What is Hashimoto disease?
Hashimoto disease, also known as Hashimoto's thyroiditis, is an autoimmune disease. This means your immune system, which normally protects your body and helps fight disease, produces antibodies and attacks the thyroid gland. The damaged thyroid gland is less able to make thyroid hormone and hypothyroidism can result. Hypothyroidism means that the thyroid gland does not produce enough thyroid hormone to meet the body's needs.
Anyone can develop Hashimoto disease, but it occurs more often in women and those with a family history of thyroid disease. It also occurs more often as people get older. People with other autoimmune disorders are more likely to develop Hashimoto disease. The hypothyroidism caused by Hashimoto disease progresses slowly over months to years. Its symptoms vary from person to person.
What are the symptoms of Hashimoto disease?
Possible symptoms include:
- Enlarged thyroid (or goiter)
- Trouble swallowing
- Intolerance to cold
- Mild weight gain
- Dry skin
- Hair loss
- Heavy and irregular menses
- Difficulty concentrating or thinking
- Decreased libido
What are the complications of Hashimoto disease?
If left untreated, hypothyroidism caused by Hashimoto disease can lead to serious complications:
- Goiter, which can interfere with swallowing or breathing.
- Heart problems such as enlarged heart or heart failure.
- Mental health issues such as depression, decreased sexual desire, slowed mental functioning.
- Myxedema coma, a rare life-threatening condition that can result from long-term untreated hypothyroidism. Myxedema coma requires immediate emergency treatment.
- Birth defects. Babies born to women with untreated hypothyroidism are more likely to be stillborn or premature. They may also have lower IQ (intelligence) later in life due to underdevelopment of the brain while in the womb.
How is Hashimoto disease diagnosed?
Diagnosis begins with describing any symptoms to your doctor. A physical examination of the neck may reveal a slightly enlarged thyroid gland. Blood tests help confirm the diagnosis.
- TSH test: A high TSH level means your pituitary is trying to get the thyroid to make more T4 because there is not enough in your system (hypothyroidism).
- Free T4 and total T3 test: A low level of free T4 and/or T3 test also suggest hypothyroidism
- Thyroid peroxidase (anti-TPO) antibody blood test: This test detects the presence of antibodies directed against the thyroid. Most people with Hashimoto disease have these antibodies, but people whose hypothyroidism is caused by other conditions may not. TPO antibodies may also be present in normal people without hypothyroidism.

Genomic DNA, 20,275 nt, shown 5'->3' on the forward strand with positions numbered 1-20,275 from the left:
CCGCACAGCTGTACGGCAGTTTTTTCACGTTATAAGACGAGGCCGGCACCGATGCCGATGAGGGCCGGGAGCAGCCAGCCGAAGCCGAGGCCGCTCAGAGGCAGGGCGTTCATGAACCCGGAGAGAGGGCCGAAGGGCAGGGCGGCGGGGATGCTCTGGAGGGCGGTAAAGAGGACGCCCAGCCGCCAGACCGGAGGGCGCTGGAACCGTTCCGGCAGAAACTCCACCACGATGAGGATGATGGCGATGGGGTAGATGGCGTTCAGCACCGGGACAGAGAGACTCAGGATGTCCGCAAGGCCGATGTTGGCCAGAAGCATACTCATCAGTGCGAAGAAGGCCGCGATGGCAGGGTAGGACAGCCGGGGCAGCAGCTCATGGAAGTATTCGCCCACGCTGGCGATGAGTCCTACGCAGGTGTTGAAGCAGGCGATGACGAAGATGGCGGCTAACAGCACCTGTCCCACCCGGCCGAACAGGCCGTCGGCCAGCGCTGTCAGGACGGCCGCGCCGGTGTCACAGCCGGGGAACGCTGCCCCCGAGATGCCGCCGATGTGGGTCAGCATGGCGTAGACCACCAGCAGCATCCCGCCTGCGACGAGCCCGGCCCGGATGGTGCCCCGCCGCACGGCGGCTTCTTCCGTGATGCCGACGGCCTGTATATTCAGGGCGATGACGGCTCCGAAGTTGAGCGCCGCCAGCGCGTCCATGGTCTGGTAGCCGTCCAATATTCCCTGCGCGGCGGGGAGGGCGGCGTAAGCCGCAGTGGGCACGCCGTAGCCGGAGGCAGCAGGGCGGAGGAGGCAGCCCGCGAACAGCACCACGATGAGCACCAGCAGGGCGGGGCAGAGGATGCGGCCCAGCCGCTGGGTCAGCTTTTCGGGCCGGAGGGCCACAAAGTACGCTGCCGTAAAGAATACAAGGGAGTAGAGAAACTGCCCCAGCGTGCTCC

How is Hashimoto disease treated?
Not everyone with Hashimoto disease has hypothyroidism. If you do not have a thyroid hormone deficiency, your doctor may recommend regular observation rather than treatment with medication. If you do have a deficiency, treatment involves thyroid hormone replacement therapy. The most effective treatment is a synthetic (man-made) T4 medicine called levothyroxine.
Levothyroxine is identical to the T4 produced by your body. A daily pill can restore normal levels of thyroid hormone and TSH in your bloodstream and make your thyroid function normal. You will probably need to take this medicine daily for the rest of your life, but your dose may need to be adjusted from time to time. To maintain consistent thyroid hormone levels in your blood, you should always take the same brand since not all medicines are exactly the same. You should not take calcium supplements or anti-acid medications with your thyroid medication.
People are not routinely screened for hypothyroidism. However, if you are at risk for thyroid disease and are thinking about getting pregnant, you should be tested. Hypothyroidism is easily treated and you can protect your child from birth defects.
Questions to ask your doctor
- Do my symptoms mean I have hypothyroidism?
- How can I tell if my hypothyroidism is caused by Hashimoto's disease?
- Is there any difference in the way hypothyroidism and Hashimoto's disease are treated?
- What medicines do I need? When should I take them? What medications or supplements should I avoid with my thyroid medications?
- How often should I see my doctor?
- Should I see an endocrinologist for my care?
Edited: September 2017